The Centre for Law, Justice and Journalism (CLJJ) Seminar were delighted to hear a report from Professor Ros Gill on a qualitative study of young people’s use of mobile internet technologies in two London secondary schools, funded by the NSPCC.
Ros argued that we need to open up definitions of sexting beyond the focus on the ‘sexy selfie’. Based on focus groups, interviews and online ethnography, she locates sexting as a peer phenomenon tied in to a variety of offline practices and more established power relations. Education needs to move beyond familiar fears of ‘stranger danger’ and catch up with the rapid evolution of mobile internet technologies and changing media platforms. Ros highlighted the significance of class, race and sexuality to a full and proper understanding of the phenomenon known as ‘sexting’. She argued that it cannot be understood without reference to normalised sexism and homophobia in school contexts.
Ros is Professor of Cultural and Social Analysis in the Department of Culture and Creative Industries at City University London. She studied Sociology and Psychology at Exeter University, and completed her PhD in Social Psychology at the Discourse and Rhetoric Group (DARG), Loughborough University in 1991. With an interdisciplinary background, she has worked across a number of disciplines including Sociology, Gender Studies and Media and Communications. Her career has included posts at Goldsmiths and King’s College London, and she worked for ten years in the LSE’s interdisciplinary Gender Institute. She joined City University London in October 2013.
Ros is known for her research interests in gender and media, cultural and creative work, and mediated intimacy. For the last decade she has made a significant contribution to debates about the “sexualization of culture”. She enters this contested and polarized field bringing an emphasis upon difference – particularly the ways in which differently located groups (by age, class, gender, sexuality, vulnerability, etc) are positioned by and in relation to sexualization – and upon new ways of thinking about the relationship between culture and subjectivity – how what is “out there” gets “in here” to shape our sense of self.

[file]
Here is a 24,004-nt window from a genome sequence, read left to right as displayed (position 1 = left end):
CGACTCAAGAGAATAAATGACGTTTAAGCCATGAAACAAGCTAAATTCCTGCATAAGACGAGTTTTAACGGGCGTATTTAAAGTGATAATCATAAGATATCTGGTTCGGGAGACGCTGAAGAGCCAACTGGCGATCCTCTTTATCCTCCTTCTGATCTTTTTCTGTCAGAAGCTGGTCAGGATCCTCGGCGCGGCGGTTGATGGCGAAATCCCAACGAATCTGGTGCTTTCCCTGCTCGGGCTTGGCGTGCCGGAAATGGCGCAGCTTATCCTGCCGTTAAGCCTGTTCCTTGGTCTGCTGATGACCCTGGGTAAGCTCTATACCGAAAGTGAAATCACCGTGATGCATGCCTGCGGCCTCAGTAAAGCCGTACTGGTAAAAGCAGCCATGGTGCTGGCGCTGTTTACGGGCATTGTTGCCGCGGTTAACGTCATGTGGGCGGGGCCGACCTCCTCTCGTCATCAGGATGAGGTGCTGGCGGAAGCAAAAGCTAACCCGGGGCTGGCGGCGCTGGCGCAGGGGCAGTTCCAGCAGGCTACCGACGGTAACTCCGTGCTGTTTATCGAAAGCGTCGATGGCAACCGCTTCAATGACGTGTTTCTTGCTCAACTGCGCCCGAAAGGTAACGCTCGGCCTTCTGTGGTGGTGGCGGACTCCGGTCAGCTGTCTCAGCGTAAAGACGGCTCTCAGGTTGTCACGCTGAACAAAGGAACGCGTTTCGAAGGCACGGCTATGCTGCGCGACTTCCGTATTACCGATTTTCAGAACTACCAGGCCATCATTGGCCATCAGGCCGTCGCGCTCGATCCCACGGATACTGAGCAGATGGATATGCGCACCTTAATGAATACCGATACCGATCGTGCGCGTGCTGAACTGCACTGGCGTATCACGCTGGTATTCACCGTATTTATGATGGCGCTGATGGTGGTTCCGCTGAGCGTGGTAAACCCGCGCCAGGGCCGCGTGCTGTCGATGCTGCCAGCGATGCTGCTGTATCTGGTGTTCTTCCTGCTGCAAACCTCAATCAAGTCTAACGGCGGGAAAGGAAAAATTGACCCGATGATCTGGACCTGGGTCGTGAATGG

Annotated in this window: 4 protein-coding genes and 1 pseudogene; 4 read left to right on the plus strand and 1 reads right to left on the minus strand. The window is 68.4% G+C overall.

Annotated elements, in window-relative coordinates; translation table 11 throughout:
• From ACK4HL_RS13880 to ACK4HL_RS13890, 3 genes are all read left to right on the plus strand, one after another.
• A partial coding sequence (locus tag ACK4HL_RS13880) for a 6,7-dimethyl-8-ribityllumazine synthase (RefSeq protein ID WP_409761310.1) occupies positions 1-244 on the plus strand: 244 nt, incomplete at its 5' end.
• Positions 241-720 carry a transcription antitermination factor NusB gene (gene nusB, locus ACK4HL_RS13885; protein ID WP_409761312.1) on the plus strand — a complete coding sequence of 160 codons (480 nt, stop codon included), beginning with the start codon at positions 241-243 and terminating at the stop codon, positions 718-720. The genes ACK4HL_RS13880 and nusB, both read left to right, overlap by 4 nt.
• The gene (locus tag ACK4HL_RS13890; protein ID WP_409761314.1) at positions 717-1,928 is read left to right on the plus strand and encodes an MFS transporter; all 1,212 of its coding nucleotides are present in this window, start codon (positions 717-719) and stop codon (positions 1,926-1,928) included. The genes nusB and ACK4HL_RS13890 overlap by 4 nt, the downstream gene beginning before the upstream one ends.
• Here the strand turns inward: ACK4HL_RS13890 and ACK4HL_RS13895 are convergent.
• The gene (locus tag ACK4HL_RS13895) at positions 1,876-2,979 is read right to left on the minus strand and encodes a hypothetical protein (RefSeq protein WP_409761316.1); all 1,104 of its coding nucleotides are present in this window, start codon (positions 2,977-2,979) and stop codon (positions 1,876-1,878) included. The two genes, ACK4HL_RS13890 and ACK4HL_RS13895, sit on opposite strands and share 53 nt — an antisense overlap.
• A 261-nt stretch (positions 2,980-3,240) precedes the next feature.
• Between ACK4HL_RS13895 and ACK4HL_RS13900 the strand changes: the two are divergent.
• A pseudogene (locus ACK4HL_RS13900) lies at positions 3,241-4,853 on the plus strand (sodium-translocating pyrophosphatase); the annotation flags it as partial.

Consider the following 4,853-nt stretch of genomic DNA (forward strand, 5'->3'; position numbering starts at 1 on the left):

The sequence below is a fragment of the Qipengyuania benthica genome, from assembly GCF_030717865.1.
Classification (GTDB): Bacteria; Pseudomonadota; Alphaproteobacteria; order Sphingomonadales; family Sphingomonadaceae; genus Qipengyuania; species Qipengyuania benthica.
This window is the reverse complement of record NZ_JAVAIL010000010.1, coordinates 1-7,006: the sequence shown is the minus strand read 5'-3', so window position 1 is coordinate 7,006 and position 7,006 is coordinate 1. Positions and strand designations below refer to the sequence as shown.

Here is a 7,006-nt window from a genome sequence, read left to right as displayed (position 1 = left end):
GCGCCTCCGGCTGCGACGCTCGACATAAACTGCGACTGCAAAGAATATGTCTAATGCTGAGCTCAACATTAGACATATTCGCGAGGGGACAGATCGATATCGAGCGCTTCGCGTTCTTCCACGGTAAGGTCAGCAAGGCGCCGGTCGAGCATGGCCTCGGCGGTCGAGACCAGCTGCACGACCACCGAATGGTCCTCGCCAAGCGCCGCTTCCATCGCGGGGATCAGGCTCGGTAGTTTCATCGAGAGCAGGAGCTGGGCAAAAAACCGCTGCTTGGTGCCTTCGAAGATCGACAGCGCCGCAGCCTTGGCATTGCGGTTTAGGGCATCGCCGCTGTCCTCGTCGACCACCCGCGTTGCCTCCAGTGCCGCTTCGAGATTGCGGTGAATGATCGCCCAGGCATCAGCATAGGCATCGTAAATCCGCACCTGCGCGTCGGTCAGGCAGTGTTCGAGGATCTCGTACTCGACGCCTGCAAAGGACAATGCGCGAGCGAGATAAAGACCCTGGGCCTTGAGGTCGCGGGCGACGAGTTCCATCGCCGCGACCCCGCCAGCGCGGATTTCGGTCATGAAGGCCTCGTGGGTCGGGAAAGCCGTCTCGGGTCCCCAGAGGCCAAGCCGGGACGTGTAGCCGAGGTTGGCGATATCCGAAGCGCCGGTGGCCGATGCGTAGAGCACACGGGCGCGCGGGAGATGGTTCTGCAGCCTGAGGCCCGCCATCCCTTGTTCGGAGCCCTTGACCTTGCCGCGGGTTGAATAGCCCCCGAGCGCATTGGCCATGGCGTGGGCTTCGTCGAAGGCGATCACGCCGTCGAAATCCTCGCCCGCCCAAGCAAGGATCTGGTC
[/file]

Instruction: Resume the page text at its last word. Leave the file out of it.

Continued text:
She recently collaborated on a 4 year Marsden (Royal Society) project, led by Sue Jackson and Tiina Vares, exploring how pre-teen (9-12 year old) girls negotiate living in an increasingly sexualized culture. In 2011-12 Professor Gill was part of a team (with Jessica Ringrose, Sonia Livingstone & Laura Harvey) commissioned by the NSPCC to research ‘sexting’, as part of a wider interest in young people’s use of mobile internet technologies.
An interest in the dynamics of discrimination and inequality is also central to Professor Gill’s research. In the early 1990s she coined the term ‘new sexism’ to capture the ways in which discourses and practices of gender discrimination change and mutate under new conditions, and has developed this analysis with a sustained interest in post-feminism as a cultural sensibility. For many years she has been interested in the conditions of labour for people working in the cultural and creative industries, and particularly in the disturbing new (class, gender, age and racial) inequalities developing in fields (paradoxically) known for being ‘cool, creative and egalitarian’.